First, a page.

OP-ED |

U-Haul Attack Highlights Rising Threats to President

Post-Jan. 6 violence increasingly targeting the President, lawmakers.

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A U-Haul is not a precision weapon, but it is a deadly one, particularly when being driven by a man threatening to kill the President of the United States.

At around 9:40 p.m. Monday, a young man driving a 26-foot U-Haul “supermover” repeatedly bashed into the security barriers in Lafayette Square, a verdant, seven-acre spread inside the President’s Park in Washington, just footsteps from the White House.

U.S. Secret Service Uniform Division officers rushed to the location of the crash at the 1600 block of H Street Northwest, determining the driver had intentionally charged into the bollards outside Lafayette Park (bollards are short, vertical posts).

statement from the U.S. National Park Service and Secret Service said the driver, Sai Varshith Kandula, was arrested and charged with assault with a dangerous weapon (the “weapon” appears to be the U-Haul truck), reckless operation of a motor vehicle and “threatening to kill/kidnap/inflict harm on a president, vice president or family member, destruction of federal property and trespassing.”

Upon closer inspection, the man was a teenager from Chesterfield, Missouri, who just graduated from high school last year.

An American, Kandula, 19, did not immediately appear to be on any watch lists or seem to have a serious criminal history. During his arrest, authorities said he climbed out of the truck, waving a Nazi flag and making threatening statements about taking over the government and killing the president.

One member of law enforcement reported that Kandula threatened President Joe Biden and Vice President Kamala Harris. Another report stated he went so far as to say he wanted to kidnap Biden.

“There were no injuries to any Secret Service or White House personnel,” said Anthony Guglielmi, spokesman for the Secret Service, adding that the “cause and manner of the crash remain under investigation.”

The truck – the largest-sized vehicle U-Haul has to offer, according to its website – was eventually opened by police via a remote-controlled robot and seemed to be carrying little more than a dolly. No explosives or firearms were found. Video footage from the scene revealed a Nazi flag on the ground, and reports indicated the driver had duct tape, a backpack and a notebook filled with pages of scrawl — his plans going back months.

Kandula made a brief appearance in court Tuesday and was ordered to be held without bond ahead of a hearing Wednesday in federal court.

While the White House said Biden wasn’t in danger at the time of the crash, the incident highlights a very troubling trend toward violence and terrorism in and around the Capitol and the White House, especially since the Jan. 6 insurrection, with threats directed at Biden, Harris and lawmakers across the political spectrum.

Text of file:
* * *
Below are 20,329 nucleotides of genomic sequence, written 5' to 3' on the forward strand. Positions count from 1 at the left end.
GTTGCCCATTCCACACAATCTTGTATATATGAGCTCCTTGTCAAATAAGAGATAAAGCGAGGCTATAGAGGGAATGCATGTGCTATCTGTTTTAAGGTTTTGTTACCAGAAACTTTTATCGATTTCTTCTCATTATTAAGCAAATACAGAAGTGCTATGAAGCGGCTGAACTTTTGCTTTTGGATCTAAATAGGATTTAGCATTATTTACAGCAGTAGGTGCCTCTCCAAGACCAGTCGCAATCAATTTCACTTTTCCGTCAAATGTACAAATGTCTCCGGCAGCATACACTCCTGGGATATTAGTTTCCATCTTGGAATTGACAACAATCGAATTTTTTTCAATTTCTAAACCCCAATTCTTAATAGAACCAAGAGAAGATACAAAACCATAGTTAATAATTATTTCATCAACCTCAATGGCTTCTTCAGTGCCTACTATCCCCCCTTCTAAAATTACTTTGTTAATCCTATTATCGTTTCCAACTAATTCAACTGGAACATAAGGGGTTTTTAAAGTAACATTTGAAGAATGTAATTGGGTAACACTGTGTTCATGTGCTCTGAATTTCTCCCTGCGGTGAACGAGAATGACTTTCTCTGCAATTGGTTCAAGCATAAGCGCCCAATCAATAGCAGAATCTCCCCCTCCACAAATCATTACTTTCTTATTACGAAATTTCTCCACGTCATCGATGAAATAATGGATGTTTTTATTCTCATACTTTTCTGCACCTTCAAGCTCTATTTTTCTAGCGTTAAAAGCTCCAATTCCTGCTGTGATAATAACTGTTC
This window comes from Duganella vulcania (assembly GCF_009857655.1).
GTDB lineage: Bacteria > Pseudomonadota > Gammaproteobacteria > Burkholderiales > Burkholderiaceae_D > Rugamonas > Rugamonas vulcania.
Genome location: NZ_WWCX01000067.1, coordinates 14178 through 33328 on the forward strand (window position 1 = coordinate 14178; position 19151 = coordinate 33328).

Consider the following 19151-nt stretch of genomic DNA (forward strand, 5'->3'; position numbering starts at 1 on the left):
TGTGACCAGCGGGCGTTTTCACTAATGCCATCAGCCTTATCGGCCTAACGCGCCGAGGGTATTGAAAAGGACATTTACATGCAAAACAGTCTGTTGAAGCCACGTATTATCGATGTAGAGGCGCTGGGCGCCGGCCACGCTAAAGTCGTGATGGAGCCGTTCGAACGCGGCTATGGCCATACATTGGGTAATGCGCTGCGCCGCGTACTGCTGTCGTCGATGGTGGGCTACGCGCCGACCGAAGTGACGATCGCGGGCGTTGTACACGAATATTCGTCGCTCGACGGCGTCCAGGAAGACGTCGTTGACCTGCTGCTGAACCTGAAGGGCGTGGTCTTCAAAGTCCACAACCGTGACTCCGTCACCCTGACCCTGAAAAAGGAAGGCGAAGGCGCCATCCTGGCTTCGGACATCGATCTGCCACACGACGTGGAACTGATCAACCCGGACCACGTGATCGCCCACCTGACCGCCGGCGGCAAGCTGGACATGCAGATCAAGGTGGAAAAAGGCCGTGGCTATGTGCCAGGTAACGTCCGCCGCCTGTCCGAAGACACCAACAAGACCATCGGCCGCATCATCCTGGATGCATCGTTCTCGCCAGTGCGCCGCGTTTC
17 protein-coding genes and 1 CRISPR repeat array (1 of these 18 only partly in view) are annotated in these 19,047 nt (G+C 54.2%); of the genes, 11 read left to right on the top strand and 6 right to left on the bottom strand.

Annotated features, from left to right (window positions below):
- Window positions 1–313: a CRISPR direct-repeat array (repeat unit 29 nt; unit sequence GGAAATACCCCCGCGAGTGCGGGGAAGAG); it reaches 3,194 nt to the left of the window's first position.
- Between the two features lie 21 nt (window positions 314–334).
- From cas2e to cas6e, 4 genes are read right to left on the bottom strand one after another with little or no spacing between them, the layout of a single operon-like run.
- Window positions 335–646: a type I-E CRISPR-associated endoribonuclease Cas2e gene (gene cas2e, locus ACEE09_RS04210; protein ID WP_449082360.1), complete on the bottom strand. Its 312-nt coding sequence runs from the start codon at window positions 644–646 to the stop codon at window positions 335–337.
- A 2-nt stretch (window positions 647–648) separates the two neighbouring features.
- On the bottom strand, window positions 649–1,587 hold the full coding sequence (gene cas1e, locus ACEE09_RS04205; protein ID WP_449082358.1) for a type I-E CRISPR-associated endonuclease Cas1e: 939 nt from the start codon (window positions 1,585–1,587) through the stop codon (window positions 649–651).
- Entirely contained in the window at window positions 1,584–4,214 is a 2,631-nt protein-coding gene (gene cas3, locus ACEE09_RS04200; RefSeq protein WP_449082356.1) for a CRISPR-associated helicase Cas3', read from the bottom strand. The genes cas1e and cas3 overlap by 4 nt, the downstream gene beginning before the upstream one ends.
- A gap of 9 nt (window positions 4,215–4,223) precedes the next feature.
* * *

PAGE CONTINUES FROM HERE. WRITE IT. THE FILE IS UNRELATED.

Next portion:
Although the nation’s leaders – and especially its presidents – have long had to contend with serious threats, violent political rhetoric has ratcheted up to a fever pitch, with attackers and would-be attackers sometimes traveling hundreds of miles across the country, as Kandula did, to target U.S. leaders, in person.

Violence and Terrorism in the U.S. by Ideology 

Aside from Jan. 6, the hammer attack in October on the husband of Democratic House Rep. Nancy Pelosi has perhaps been the most shocking of the many attacks to linger in the public consciousness – remember, both were captured on video – but politically motivated assaults, overall, seem to be getting bolder and, frankly, a lot stranger.

Last year, a man drove from Independence, Kansas, toward Washington to attack Biden, but was intercepted in Maryland by the Secret Service in the parking lot of a Cracker Barrel (of course, it had to be a Cracker Barrel).

The man, Scott Merryman, told authorities that God had directed him to travel to Washington to “lop off the head of the serpent in the heart of the nation,” referring to Biden. Merryman, who was carrying a loaded magazine for a .45 and a spotting scope in his backpack, was charged with threatening to assassinate the president with a “fatal head wound,” a threat he also had the presence of mind to post on Twitter.

Merryman stated, according to the complaint, “he had information about the book of Revelation that he was being instructed by God to give to the president.” 

Merryman’s mission, he said, according to the filing, was that “he had to deliver a message to President Biden and advise him that people were fed up with the divisiveness in the country and to turn back to God (or go to hell).”

Such anger over national divisiveness is affecting a wide range of public servants, with both Democrats and Republicans reporting death threats.

Exactly one year after the insurrection, in January 2022, a survey asked each member of Congress to indicate whether they had received any death threats since 2020. Of the 147 who responded, 110 said they had. Among them, 77 percent of Republicans and 74 percent of Democrats reported receiving death threats in the prior two years. 

Threats that cross the line from verbal to physical are considered rare, but this trend requires further examination, as it is not going in the right direction.

The views expressed in this op-ed are solely those of the author and do not necessarily reflect the opinions or policies of The Daily Upside, its editors, or any affiliated entities. Any information provided herein is for informational purposes only and should not be construed as professional advice. Readers are encouraged to seek independent advice or conduct their own research to form their own opinions.